Antitrust Alert:  U.S. DOJ Requires HSR Filing by Activist Investors, Rejecting Claim of "Passive Investment"

Antitrust Alert: U.S. DOJ Requires HSR Filing by Activist Investors, Rejecting Claim of "Passive Investment"

The Department of Justice has filed a lawsuit claiming that two ValueAct Capital funds violated the Hart-Scott-Rodino Act by acquiring over $2.5 billion of voting securities in two oilfield services companies, Halliburton and Baker Hughes, without filing an HSR notification with the federal antitrust agencies. DOJ's complaint alleges that ValueAct's actions and statements were inconsistent with investment-only intent and thus ValueAct did not qualify for the "passive investment" exemption to the notification requirement of the HSR Act.

The HSR Act requires parties to notify DOJ and the Federal Trade Commission and delay closing mergers or acquisitions of assets or securities valued at or above $78.2 million, to allow the government time to review the transaction. The HSR Act exempts "passive investments" of less than 10% of the outstanding voting stock. HSR Act regulations state that, to qualify for the investment-only exception, the acquiring party must have "no intention of participating in the formulation, determination, or direction of the basic business decisions of the issuer."

According to the complaint, shortly after Halliburton and Baker Hughes agreed to merge in November 2014, ValueAct started purchasing shares of both companies. ValueAct did not file notifications under the HSR Act. ValueAct repeatedly met with both companies' management teams, lobbied other shareholders to vote for the merger, promoted specific integration plans and executive compensation strategies, and proposed operational and strategic changes at the companies. The complaint also pointed to ValueAct's website, which describes the funds' activist approach to investing.

This enforcement action indicates how closely the government is policing HSR compliance by activist investors acting through hedge funds and other vehicles. The agencies have repeatedly emphasized that they interpret the scope of the investment-only exemption narrowly―applying only to purchasers who intend to hold voting securities as passive investors; any indication of an intention to participate in the business decisions of the issuer can be construed negatively. The agencies have indicated that conduct such as nominating a candidate for the board of directors, holding a board seat or being an officer, proposing corporate actions that require shareholder approval, soliciting proxies, or being a competitor of the issuer are inconsistent with a claim of passive investment intent. The ValueAct lawsuit follows similar actions against other hedge funds, including another against ValueAct.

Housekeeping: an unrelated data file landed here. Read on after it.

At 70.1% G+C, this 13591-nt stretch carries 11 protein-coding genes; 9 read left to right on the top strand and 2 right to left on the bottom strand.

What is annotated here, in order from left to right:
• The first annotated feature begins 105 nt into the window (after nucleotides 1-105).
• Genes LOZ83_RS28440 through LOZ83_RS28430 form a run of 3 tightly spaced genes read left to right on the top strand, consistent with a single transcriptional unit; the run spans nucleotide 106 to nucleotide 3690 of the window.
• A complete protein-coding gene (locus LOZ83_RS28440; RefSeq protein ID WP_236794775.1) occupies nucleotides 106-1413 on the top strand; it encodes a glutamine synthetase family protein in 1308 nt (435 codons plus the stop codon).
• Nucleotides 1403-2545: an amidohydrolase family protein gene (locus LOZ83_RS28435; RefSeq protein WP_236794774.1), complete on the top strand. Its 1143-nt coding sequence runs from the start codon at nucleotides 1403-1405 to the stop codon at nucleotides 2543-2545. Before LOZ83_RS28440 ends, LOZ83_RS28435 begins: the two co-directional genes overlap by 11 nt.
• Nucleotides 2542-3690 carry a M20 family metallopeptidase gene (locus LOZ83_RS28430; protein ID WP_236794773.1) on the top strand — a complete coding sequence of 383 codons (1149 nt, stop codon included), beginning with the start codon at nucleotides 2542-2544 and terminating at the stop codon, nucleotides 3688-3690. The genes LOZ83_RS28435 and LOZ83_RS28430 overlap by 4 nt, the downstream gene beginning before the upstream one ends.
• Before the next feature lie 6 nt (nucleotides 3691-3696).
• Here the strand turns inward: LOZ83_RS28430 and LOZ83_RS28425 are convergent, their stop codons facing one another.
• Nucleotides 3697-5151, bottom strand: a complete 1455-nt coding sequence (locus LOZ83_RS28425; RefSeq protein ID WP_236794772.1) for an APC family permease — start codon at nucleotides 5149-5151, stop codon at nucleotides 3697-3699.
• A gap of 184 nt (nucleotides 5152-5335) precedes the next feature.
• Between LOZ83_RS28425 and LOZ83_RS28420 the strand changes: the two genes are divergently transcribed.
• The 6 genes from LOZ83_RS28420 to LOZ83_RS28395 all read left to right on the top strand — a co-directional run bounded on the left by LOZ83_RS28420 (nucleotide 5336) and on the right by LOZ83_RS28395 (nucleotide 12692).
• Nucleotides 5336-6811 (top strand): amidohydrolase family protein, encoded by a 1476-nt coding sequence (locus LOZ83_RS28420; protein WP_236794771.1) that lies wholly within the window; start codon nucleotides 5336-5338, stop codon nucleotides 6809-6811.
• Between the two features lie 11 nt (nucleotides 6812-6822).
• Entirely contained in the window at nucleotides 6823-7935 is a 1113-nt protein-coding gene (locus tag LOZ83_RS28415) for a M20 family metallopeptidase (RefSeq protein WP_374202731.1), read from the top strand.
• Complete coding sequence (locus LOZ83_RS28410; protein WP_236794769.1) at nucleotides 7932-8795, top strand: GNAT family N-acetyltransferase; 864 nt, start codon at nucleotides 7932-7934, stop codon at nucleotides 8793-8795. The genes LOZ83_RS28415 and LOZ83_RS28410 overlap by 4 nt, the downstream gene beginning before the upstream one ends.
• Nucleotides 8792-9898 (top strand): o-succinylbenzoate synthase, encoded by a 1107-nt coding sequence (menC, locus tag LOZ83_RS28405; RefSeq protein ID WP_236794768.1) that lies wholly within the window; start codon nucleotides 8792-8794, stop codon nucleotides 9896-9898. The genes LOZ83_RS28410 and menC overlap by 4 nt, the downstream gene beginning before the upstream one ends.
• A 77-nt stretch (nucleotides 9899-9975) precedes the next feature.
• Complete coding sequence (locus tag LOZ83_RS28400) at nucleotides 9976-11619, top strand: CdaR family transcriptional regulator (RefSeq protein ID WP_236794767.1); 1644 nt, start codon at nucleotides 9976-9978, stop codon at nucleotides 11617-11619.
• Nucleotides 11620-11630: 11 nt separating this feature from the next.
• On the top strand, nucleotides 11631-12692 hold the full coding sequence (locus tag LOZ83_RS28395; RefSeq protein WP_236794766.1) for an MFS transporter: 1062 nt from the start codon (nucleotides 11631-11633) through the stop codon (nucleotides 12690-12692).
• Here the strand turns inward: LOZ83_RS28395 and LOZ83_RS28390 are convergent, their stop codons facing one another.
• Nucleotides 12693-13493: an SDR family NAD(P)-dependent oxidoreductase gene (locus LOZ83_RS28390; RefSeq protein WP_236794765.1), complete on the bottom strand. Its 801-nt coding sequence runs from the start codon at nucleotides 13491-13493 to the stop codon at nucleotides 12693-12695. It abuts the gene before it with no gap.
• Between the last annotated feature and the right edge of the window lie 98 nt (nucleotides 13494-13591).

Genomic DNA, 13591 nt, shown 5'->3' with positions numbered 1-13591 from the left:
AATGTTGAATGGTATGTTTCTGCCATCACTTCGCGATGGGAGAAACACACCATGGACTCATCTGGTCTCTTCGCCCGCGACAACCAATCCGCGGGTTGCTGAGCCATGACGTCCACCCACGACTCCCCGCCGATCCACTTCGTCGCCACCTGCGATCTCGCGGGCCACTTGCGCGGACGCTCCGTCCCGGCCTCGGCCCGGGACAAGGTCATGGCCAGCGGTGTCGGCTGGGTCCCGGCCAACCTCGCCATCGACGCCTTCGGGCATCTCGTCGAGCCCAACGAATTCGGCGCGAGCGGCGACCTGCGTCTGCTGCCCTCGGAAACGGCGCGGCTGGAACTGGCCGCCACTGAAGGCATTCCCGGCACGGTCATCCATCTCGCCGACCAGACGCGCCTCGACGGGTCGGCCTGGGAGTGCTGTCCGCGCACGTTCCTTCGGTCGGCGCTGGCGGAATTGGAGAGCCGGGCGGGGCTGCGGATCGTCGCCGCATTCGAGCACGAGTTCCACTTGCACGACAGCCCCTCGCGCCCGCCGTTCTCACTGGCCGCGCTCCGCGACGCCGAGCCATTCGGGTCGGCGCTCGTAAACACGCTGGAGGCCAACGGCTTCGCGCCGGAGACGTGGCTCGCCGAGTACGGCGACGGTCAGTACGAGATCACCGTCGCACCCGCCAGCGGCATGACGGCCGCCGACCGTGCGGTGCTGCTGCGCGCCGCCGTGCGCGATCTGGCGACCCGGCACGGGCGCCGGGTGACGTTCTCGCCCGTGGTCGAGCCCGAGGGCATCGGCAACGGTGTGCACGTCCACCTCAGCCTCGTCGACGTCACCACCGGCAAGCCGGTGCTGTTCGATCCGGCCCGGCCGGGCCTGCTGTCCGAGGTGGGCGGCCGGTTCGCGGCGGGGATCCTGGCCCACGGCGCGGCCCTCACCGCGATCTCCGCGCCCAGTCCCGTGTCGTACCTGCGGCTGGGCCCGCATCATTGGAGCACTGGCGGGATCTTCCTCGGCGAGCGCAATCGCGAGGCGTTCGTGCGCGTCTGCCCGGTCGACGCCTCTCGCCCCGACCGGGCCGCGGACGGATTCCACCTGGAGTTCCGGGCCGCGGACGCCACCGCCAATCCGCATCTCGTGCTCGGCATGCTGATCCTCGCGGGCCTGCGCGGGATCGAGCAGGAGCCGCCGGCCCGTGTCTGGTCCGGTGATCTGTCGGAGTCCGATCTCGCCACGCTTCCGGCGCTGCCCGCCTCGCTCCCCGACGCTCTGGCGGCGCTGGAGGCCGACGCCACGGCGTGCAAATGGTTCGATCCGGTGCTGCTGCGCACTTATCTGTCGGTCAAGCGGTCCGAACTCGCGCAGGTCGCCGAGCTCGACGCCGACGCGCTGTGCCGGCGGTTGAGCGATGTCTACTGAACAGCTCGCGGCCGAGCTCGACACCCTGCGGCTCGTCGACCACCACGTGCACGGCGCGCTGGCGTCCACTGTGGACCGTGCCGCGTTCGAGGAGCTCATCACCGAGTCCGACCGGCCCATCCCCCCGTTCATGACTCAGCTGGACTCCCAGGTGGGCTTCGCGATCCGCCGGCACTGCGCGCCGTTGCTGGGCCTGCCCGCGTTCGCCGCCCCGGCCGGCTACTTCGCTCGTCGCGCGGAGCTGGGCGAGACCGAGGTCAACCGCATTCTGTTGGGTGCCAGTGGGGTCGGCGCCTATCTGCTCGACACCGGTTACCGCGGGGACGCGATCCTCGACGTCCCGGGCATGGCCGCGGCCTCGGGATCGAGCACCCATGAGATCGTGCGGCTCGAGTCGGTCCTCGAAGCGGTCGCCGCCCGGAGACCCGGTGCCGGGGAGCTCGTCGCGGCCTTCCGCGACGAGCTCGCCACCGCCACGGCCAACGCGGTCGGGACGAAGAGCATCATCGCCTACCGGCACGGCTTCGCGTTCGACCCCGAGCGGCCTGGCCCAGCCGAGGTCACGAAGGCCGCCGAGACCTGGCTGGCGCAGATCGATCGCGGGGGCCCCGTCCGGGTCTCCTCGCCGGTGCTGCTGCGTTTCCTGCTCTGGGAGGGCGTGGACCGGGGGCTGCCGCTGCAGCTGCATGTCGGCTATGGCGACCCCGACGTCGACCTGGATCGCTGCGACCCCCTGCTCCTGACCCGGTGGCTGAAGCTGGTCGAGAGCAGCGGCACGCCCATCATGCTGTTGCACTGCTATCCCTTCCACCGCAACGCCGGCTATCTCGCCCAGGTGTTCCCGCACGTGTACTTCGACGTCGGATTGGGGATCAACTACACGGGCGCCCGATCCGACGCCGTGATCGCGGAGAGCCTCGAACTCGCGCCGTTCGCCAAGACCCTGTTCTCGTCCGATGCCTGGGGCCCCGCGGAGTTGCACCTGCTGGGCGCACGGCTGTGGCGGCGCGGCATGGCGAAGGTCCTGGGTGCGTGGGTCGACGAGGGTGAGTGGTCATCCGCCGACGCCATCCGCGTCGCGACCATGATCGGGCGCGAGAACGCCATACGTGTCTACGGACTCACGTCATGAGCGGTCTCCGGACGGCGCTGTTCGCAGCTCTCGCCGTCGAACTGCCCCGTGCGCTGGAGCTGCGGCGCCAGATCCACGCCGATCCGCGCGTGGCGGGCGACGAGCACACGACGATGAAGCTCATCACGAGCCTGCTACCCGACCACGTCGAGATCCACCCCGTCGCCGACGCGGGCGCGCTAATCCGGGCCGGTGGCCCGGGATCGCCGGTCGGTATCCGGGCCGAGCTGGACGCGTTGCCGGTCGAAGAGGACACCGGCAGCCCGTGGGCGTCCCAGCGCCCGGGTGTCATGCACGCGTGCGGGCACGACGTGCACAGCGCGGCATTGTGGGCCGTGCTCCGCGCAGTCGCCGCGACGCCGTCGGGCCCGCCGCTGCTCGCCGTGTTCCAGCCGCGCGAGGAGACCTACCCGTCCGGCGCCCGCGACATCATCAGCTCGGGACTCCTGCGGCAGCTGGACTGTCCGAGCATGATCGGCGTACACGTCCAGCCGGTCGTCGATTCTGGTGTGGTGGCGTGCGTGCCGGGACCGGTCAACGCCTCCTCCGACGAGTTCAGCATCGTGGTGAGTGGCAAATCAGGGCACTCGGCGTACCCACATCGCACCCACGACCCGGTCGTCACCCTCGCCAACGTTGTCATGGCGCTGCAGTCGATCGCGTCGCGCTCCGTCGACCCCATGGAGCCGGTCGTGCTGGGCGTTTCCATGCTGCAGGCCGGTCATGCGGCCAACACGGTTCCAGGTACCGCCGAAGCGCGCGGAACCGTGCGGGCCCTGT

ValueAct has stated it will fight the case. We expect ValueAct will argue that the investment-only exemption, as the agencies narrowly interpret it, requires investors to give up basic shareholder rights, including the rights to communicate with other shareholders and managements in the ordinary course. This would be the first contest to an "investment only" enforcement action, giving the courts an opportunity to clarify the government's interpretation of the HSR statute. The DOJ action highlights the agencies' continued efforts to seek stronger penalties for repeated violations of the HSR Act. ValueAct previously faced similar charges over prior acquisitions and paid a $1.1 million fine. In the current action, DOJ is seeking the maximum fine available – at least $19 million – and an injunction against future violations.


If litigated to a conclusion, the ValueAct case could result in a watershed decision in an era of activist investing. Companies that become aware of activist investor purchases (such as through the government's publication of HSR waiting period early terminations) may be better positioned to respond to shareholder activism. If the agencies' interpretation is upheld, activist investors may be hindered, and delay from observing the HSR waiting period could increase the cost of their purchases. On the other hand, if ValueAct prevails, activist investors may propose value-enhancing measures or engage in proxy contests on a more accelerated basis. The ValueAct case is worth watching.

DOJ's April 4, 2016, complaint, filed in the Northern District of California, is available here.

Insights by Jones Day should not be construed as legal advice on any specific facts or circumstances. The contents are intended for general information purposes only and may not be quoted or referred to in any other publication or proceeding without the prior written consent of the Firm, to be given or withheld at our discretion. To request permission to reprint or reuse any of our Insights, please use our “Contact Us” form, which can be found on our website at This Insight is not intended to create, and neither publication nor receipt of it constitutes, an attorney-client relationship. The views set forth herein are the personal views of the authors and do not necessarily reflect those of the Firm.